What is it?
This is the new Niagara Falls, and you can help define it. LiveNF is a comprehensive program to help you build a life here. The incentives can assist you in purchasing, renting, or renovating a home in a Niagara Falls neighborhood, as well as starting or improving a local business.
LiveNF is an innovative program that makes it as easy as possible to become or remain a part of this community. You can invest your time and energy anywhere in the world, but we want to help you create a neighborhood, create a business, create a livelihood right here in Niagara Falls. So, check out the website and learn more about the approach. Most importantly, let us know what you think. We value new ideas here.
Learn more about the Downtown Housing Incentive and how to apply to become an urban pioneer here.
GreenRoots Leadership Development Program
What is it?
- Originally funded through support from the Community Foundation for Greater Buffalo
- GLDP aims to create new youth and adult resident leaders in Niagara Falls
- The program will address the leadership gap that exists in the city
- The program's goal is to disprove common misconceptions that regular citizens are not engaged in their community
- Participants create the change they wish to see, on a grassroots level, while preparing to pursue other advanced programs and certifications in leadership
GLDP provides knowledge and skills that will allow participants to transform their neighborhood and city into a place they can be proud to call home.
The program is designed to be as flexible as possible, in order to meet the needs of each specific group of participants. Past participants have enjoyed workshops in the following subject areas:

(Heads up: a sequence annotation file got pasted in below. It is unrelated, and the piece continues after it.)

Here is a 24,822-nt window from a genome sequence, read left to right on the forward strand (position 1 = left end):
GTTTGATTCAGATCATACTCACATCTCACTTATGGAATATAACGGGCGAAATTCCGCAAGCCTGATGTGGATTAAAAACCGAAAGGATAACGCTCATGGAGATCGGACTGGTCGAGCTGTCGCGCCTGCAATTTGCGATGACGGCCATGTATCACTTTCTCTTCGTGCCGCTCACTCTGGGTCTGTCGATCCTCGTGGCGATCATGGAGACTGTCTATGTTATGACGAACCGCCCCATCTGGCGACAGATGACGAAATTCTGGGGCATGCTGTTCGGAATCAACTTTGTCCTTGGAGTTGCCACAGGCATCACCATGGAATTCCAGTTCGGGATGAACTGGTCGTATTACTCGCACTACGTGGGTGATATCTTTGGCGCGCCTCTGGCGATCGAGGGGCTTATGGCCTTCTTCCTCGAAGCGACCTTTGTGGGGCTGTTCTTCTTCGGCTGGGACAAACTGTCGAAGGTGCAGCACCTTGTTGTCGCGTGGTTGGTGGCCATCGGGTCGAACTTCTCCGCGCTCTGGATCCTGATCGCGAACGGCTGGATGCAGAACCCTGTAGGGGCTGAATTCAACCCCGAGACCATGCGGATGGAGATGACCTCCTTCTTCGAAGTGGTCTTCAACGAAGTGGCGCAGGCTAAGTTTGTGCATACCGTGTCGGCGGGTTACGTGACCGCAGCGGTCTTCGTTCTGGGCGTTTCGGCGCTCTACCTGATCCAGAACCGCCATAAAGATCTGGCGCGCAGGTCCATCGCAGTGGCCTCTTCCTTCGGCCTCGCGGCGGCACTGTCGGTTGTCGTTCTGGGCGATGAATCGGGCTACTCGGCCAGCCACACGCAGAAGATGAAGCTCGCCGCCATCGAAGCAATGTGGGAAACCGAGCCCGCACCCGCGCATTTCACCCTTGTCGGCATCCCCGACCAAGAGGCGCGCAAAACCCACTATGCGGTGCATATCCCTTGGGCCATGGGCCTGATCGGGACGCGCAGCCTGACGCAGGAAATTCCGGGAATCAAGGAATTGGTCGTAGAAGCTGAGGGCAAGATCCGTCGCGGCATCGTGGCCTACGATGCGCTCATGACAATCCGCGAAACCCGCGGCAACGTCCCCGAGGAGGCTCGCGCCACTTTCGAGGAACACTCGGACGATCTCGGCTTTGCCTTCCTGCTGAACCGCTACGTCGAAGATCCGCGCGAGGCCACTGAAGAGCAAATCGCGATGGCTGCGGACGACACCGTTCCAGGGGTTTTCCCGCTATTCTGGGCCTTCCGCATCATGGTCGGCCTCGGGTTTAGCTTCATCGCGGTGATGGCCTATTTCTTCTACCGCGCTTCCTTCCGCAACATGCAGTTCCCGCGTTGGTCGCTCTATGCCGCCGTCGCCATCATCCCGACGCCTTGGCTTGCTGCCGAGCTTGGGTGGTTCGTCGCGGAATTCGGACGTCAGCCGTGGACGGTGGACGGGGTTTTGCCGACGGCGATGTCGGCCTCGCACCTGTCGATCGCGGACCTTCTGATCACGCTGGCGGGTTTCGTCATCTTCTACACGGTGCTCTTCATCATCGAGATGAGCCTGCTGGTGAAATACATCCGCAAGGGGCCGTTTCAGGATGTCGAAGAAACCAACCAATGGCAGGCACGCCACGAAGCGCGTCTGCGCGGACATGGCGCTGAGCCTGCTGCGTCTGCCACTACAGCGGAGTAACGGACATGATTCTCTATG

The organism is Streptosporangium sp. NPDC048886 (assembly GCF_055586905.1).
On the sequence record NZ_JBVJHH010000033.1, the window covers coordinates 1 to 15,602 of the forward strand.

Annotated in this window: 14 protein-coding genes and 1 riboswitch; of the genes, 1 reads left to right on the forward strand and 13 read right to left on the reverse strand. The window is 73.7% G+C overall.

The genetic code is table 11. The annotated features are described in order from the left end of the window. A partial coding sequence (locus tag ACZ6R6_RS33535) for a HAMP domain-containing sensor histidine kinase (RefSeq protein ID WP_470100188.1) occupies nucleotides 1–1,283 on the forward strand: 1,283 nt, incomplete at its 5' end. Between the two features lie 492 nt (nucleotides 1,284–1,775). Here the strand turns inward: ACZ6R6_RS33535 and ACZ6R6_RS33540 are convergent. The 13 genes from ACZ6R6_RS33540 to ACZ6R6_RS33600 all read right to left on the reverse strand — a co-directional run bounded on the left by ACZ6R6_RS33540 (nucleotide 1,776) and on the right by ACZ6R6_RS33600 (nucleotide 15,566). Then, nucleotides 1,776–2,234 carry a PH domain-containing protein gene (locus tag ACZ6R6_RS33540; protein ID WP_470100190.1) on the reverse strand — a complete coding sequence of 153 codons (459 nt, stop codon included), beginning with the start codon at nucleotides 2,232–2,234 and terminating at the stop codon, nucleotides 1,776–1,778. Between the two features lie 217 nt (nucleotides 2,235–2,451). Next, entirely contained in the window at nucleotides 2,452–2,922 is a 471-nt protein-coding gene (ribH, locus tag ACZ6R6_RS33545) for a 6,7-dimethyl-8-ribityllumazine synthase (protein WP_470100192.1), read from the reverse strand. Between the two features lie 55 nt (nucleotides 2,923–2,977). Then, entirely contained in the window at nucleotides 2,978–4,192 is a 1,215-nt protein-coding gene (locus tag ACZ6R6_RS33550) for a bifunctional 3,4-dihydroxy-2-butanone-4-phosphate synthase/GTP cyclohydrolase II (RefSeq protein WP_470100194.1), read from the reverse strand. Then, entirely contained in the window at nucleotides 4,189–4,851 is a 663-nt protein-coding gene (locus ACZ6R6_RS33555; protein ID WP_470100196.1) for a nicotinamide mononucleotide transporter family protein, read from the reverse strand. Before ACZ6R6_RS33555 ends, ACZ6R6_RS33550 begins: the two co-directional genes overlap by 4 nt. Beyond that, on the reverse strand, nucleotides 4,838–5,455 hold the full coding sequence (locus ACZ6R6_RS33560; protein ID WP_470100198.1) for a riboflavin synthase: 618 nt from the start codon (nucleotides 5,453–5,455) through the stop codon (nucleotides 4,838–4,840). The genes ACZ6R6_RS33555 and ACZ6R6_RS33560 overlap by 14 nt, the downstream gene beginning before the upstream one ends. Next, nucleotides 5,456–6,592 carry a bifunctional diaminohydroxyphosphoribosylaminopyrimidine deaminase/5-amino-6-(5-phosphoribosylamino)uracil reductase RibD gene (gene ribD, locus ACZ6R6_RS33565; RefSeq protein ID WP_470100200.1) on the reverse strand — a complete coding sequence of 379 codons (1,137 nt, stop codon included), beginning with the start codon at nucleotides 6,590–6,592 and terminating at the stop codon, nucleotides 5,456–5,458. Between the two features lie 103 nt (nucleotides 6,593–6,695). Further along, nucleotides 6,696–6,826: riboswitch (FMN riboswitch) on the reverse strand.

- Community Leadership
- Resource Development
- Environmental Justice
- Cultural Competency
- Project Management
- Public Relations
- Creative Problem Solving
Participants are also asked to design and implement a neighborhood improvement project as part of the program. Past project include:
- Rehabilitation of a park/playground and creation of an outdoor education center in the Highland Community
- Paint the Rain rain barrel art project
- Creation of a "found item" sculpture with Buffalo artist Scott Bye
GLDP is an extremely versatile program that can be offered in a variety of formats. Anything from one-day workshops, weekend retreats, or longer 8-12 week programs are possible.
If you are interested in learning more or would like to apply for the program, please contact Tom Lowe at firstname.lastname@example.org or (716) 205-0289.
Highland Community Greening
Highland Community Vegetable Garden
In 2009, ReNU Niagara partnered with the Highland Community Revitalization Committee, Inc. and the Henry J. Kalfas Magnet School along with several other community organizations, churches and block clubs to install the Highland Community Vegetable Garden (HCVG).The garden consists of 25 raised garden beds filled with different vegetable crops each year. In past years, we have grown peppers, cucumbers, collards, cabbage, tomatoes, herbs and much more!Each year a Plant Day is planned for sometime in June, and community residents are invited to come out to help get the garden started. With the help of local youth groups, the garden is watered and maintained throughout the summer. Once ready for harvest, these local youth also assist with the set-up and operation of a veggie market, providing the community’s youth with the opportunity to gain entrepreneurial skills.The purpose of the garden is not only providing the Highland community with a healthy alternative but to provide them with the knowledge of growing, maintaining, harvesting and preparing vegetables, as well.The proceeds from the market will help with the sustainability of the garden year after year.